Last year, at a family get-together my sister brought her dog Shayna with her and the kids.  I knew from prior conversations with her that the dog, while usually very sweet, would on occasion snap at the kids ‘without warning.’’

After dinner, all of the kids were in another room except for one of my nephews. Shayna was on the floor near the kitchen entertaining herself with a toy, and the adults sat around the table talking. In the midst of a conversation with my cousin, I saw my nephew out of the corner of my eye walking towards her. Apparently, Shayna saw it too, and from across the room, I saw her entire body change. She was on alert; and no one else seemed to notice. In mid sentence, I flew across the room and grabbed Shayna just as she opened her mouth to snap, missing my nephew by mere millimeters.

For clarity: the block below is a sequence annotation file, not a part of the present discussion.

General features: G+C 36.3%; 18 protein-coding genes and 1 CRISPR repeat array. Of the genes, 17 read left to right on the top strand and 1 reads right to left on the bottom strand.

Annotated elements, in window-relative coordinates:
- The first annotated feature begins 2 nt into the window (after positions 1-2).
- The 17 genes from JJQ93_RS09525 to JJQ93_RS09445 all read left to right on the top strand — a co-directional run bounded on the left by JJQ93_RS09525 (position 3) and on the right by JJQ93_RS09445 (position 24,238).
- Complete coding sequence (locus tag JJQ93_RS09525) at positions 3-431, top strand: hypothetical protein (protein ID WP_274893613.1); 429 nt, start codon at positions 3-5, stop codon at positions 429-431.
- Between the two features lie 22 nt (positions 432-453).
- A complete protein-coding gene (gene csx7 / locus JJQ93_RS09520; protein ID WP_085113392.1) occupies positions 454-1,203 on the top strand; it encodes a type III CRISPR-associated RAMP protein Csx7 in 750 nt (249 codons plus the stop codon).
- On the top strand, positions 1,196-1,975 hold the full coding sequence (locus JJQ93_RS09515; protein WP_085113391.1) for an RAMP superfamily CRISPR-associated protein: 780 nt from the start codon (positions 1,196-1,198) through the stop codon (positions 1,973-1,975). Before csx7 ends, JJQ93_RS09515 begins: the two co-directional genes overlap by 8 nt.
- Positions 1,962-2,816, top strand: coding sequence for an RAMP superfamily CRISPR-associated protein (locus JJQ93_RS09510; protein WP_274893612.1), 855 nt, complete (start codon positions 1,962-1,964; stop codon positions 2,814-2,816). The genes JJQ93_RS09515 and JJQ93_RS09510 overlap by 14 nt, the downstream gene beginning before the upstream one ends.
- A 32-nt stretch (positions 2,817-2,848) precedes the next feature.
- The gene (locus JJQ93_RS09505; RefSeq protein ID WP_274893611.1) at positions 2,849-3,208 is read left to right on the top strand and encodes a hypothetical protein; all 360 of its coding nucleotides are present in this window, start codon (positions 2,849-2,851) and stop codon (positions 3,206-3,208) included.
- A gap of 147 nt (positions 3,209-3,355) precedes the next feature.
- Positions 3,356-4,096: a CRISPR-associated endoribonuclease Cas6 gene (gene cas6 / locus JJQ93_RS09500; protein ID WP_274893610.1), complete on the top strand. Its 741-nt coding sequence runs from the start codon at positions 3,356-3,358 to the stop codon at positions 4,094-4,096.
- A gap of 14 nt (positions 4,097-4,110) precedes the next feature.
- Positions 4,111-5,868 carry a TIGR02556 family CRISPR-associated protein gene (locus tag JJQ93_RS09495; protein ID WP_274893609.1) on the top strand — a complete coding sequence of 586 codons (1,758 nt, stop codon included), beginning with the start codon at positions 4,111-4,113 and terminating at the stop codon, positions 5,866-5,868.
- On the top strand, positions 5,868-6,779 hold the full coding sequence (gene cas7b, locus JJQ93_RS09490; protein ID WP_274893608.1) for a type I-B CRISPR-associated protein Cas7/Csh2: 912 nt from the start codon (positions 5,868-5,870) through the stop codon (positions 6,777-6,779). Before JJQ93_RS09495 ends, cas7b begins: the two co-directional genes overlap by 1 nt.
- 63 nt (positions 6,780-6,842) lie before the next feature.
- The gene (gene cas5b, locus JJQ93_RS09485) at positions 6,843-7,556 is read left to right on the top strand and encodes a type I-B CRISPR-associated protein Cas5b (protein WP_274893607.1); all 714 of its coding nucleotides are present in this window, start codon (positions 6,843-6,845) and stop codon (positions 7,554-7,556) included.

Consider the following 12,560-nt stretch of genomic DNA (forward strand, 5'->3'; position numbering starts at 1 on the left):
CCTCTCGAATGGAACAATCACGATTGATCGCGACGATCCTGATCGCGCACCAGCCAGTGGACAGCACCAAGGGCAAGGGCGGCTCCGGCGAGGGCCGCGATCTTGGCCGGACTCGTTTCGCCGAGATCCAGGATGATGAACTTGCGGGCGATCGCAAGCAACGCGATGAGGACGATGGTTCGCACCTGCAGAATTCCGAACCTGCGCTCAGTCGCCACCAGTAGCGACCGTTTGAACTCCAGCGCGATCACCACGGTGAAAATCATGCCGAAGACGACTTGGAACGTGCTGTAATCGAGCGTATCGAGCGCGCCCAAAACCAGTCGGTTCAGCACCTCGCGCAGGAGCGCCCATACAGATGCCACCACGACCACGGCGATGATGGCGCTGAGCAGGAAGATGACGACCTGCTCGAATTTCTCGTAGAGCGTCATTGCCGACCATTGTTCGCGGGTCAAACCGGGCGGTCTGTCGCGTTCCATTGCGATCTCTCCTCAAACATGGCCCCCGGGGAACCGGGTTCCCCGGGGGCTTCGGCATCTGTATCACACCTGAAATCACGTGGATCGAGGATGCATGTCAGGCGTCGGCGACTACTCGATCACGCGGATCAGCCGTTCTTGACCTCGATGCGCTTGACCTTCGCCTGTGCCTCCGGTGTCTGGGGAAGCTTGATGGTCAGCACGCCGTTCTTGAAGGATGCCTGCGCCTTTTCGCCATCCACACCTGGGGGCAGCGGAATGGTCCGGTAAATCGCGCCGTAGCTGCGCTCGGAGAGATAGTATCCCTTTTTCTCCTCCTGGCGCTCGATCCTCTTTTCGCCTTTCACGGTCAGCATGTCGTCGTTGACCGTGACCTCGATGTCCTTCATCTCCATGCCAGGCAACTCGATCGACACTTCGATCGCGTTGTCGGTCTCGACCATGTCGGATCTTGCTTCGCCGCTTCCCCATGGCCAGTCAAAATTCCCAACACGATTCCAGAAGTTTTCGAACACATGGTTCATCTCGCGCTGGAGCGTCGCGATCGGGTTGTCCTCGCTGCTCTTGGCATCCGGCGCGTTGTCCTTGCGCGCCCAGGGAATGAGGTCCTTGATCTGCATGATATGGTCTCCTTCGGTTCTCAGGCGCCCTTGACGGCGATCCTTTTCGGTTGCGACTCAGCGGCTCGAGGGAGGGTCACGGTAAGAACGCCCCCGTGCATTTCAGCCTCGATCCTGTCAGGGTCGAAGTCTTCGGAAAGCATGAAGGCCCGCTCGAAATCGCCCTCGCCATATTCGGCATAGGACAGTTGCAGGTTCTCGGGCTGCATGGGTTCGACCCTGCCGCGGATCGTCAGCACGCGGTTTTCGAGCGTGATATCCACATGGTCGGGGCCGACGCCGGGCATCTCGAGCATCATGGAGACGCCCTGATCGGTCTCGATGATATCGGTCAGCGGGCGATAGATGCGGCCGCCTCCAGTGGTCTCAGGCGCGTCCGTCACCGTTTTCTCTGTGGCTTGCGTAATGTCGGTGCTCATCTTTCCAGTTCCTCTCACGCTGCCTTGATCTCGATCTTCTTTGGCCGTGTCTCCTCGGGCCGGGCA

The question I was asked over and over again that night was “How did you know?” And honestly, at first, I was not sure how to answer this. I couldn’t really explain it at that time. I just knew. But I quickly realized I needed to be able to explain it if I was going to keep my nephews and niece safe. And then it also dawned on me….. if I could figure out exactly what it was that I saw, the subtle ‘markers’ she was emitting, then I can help others to keep their kids safe as well

I.  KNOW THE MARKERS: The subtle signs that “mark” the dog’s reaction to something